For an energy to be "exact", when using Gaussian-type orbitals as you described, you need the energy to be converged to its CBS (complete basis set) limit and to its full correlation limit (this means using "the exact density functional" or "full configuration interaction"), in extremely large basis sets, and extrapolating to the CBS limit.

However, no quantum mechanical model will be able to capture "all" relativistic effects because we don't yet have a quantum mechanical model that perfectly captures the relativistic effects associated with gravity (general relativistic effects). Ignoring gravity (its effect on the interaction energy between two atoms is anticipated to be something like $10^{-40}$ in atomic units anyway), we still don't have a simple model that captures all remaining relativistic effects (special relativity effects), because the Dirac equation only works for one electron, the Dirac-Coulomb-Breit equation works for many electrons but only approximates the true relativistic behavior, and QED (quantum electrodynamics) doesn't provide us with an easy way to calculate molecular energies.

The best that you can likely do today, is to calculate an approximation of the relativistic effects on an energy, by using something like the X2C (exact 2-component) Hamiltonian, which for quantum chemistry purposes is quite a good approximation to the effects of special relativity. You mentioned the DK2 (Douglas-Kroll) Hamiltonian, which is part of a series of more and more accurate Hamiltonians (DK2,DK3,DK4,etc.), but the X2C Hamiltonian is equivalent to a an "infinite-order" DK Hamiltonian, and is just as easy to use as any of the DK Hamiltonians, so the DK method is now obsolete and there is no reason to use it now that the X2C Hamiltonian is implemented in a lot of quantum chemistry packages and is superior to the DK Hamiltonian in every conceivable way.

Since it's unlikely for you to be able to get energies at the CBS limit and full correlation limit for a system that's large enough for you to need to use DFT instead of a wavefunction-based method, the best estimate you can get for the contribution of relativity to an energy, is likely by doing an energy calculation with the X2C model and with the non-relativistic model, using the same basis set in both cases and the same density functional in both cases. Although X2C basis sets such as aug-cc-pVDZ-X2C exist, you don't need to use them for this type of comparison. If you do want to use it, you can still compare the energy that you get with the X2C model and an X2C basis set, to the energy that you get with a non-relativistic model and an equivalent "standard" basis set, since this "effect of relativity on the energy" will only be approximate anyway.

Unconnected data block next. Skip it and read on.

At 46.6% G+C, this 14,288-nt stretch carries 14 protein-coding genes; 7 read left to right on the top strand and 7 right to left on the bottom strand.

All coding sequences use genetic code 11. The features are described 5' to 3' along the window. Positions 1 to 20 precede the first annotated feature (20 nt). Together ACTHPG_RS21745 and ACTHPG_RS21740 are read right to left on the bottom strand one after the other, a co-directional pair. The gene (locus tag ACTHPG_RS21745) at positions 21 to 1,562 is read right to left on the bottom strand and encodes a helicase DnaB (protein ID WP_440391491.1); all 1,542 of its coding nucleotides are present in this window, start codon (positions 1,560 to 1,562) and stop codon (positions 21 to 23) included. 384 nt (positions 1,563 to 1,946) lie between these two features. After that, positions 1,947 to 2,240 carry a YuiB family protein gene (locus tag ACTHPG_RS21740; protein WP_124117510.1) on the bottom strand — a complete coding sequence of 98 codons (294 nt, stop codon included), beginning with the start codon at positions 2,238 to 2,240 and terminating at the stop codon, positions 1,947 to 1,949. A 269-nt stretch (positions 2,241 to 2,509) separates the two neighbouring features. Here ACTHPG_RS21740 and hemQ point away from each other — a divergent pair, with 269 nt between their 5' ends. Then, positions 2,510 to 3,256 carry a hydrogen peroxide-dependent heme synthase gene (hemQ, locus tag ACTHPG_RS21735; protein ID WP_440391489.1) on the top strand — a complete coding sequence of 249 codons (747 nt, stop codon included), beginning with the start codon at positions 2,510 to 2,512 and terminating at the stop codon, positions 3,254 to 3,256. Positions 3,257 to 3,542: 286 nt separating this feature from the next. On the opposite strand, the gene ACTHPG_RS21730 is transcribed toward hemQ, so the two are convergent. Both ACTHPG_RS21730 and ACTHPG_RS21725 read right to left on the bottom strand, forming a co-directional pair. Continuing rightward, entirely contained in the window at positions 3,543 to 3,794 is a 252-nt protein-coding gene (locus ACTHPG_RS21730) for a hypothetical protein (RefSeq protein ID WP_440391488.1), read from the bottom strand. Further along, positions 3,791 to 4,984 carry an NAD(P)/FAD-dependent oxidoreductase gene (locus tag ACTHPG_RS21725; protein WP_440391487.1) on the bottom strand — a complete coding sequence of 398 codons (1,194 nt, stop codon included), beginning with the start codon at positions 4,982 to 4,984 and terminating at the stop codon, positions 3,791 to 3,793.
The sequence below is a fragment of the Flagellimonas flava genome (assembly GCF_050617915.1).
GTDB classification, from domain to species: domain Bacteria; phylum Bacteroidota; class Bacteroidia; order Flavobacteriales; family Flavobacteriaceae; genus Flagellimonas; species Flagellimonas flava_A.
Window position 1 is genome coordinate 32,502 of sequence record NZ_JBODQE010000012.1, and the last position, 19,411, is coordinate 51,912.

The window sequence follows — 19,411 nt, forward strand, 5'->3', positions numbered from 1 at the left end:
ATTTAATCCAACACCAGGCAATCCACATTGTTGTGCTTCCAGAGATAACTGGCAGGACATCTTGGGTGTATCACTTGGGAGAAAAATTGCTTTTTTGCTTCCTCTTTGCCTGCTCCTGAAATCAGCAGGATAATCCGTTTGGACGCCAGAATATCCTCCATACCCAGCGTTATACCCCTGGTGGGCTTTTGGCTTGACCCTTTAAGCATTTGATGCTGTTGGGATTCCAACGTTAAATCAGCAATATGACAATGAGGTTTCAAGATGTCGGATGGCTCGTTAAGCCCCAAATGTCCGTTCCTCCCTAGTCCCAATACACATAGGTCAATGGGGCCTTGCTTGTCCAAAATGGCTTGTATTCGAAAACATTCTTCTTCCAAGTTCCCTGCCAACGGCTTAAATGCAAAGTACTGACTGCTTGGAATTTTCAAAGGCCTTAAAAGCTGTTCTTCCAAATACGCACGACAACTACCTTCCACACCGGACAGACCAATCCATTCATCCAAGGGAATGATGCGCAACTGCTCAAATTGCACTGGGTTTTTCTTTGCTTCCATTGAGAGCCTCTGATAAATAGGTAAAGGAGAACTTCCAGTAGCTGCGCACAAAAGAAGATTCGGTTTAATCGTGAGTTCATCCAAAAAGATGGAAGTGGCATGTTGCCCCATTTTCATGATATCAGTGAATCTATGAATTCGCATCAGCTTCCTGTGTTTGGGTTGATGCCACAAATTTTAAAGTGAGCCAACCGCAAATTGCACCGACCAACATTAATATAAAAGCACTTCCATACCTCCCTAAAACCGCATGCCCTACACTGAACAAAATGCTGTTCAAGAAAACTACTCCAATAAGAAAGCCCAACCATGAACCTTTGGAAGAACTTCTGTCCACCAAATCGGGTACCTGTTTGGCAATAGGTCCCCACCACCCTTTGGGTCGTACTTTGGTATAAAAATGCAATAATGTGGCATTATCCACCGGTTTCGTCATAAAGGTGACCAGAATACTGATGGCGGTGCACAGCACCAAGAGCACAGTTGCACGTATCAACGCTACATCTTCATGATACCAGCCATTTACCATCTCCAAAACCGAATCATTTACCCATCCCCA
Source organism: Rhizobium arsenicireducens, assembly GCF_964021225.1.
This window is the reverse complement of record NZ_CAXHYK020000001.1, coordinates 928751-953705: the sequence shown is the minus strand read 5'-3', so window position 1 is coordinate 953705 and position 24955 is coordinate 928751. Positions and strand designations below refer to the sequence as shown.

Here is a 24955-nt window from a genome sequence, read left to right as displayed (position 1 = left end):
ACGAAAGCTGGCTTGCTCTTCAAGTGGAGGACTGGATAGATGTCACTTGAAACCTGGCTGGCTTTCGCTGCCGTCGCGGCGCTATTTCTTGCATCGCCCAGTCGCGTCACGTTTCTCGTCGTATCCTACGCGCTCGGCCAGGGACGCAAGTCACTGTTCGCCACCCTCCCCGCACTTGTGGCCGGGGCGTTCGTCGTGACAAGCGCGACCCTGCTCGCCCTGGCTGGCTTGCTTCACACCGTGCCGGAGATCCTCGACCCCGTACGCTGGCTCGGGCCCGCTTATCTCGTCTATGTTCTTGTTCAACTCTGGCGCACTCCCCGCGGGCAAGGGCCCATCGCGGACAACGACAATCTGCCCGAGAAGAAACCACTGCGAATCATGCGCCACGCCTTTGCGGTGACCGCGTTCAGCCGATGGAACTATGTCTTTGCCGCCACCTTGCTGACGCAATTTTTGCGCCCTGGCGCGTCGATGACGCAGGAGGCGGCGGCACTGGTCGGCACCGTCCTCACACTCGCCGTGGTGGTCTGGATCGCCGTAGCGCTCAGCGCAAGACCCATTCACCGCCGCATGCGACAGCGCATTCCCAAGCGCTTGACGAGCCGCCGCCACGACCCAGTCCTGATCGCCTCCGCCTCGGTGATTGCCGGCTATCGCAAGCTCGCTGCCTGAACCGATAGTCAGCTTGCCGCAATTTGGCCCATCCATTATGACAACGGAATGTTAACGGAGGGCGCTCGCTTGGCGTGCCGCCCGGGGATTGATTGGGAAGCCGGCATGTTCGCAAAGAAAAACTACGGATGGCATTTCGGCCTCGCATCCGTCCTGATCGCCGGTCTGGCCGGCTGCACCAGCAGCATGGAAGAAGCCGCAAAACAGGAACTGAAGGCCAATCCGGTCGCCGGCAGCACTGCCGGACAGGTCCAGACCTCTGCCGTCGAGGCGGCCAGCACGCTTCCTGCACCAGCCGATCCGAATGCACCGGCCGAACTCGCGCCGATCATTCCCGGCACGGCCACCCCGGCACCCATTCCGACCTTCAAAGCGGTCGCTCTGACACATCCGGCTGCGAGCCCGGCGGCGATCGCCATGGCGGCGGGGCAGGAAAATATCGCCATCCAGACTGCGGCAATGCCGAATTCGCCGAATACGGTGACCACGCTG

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  • $\begingroup$ I finally caved in and logged into SE on my tablet, to answer this question. For almost two years I had not signed-in on this device, partially to help me reduce the number of hours I spend on this site :) This year I won't be able to spend much (or any) time on a computer during weekdays though, and I wanted to answer this question! $\endgroup$ Jan 8 at 13:33
  • $\begingroup$ It is still a bit unclear to me whether a comparison of DFT+X2C/normal basis vs. DFT/normal basis OR a comparison of DFT+X2C/X2C basis vs. DFT/normal basis is more faithful. You mention both possibility, with the caveat that the result is approximate anyways, but is there a way to know which approach is less approximate, if it even makes sense? $\endgroup$
    – Szgoger
    Jan 8 at 14:51
  • $\begingroup$ @Szgoger I would need more space than a comment to answer that, and I don't get much keyboard time on weekdays now, so asking that in a new post would not only make it more likely to get an answer from one of the other ~7500 users, but would also allow the answerer to have more space to give a detailed answer. $\endgroup$ Jan 9 at 12:31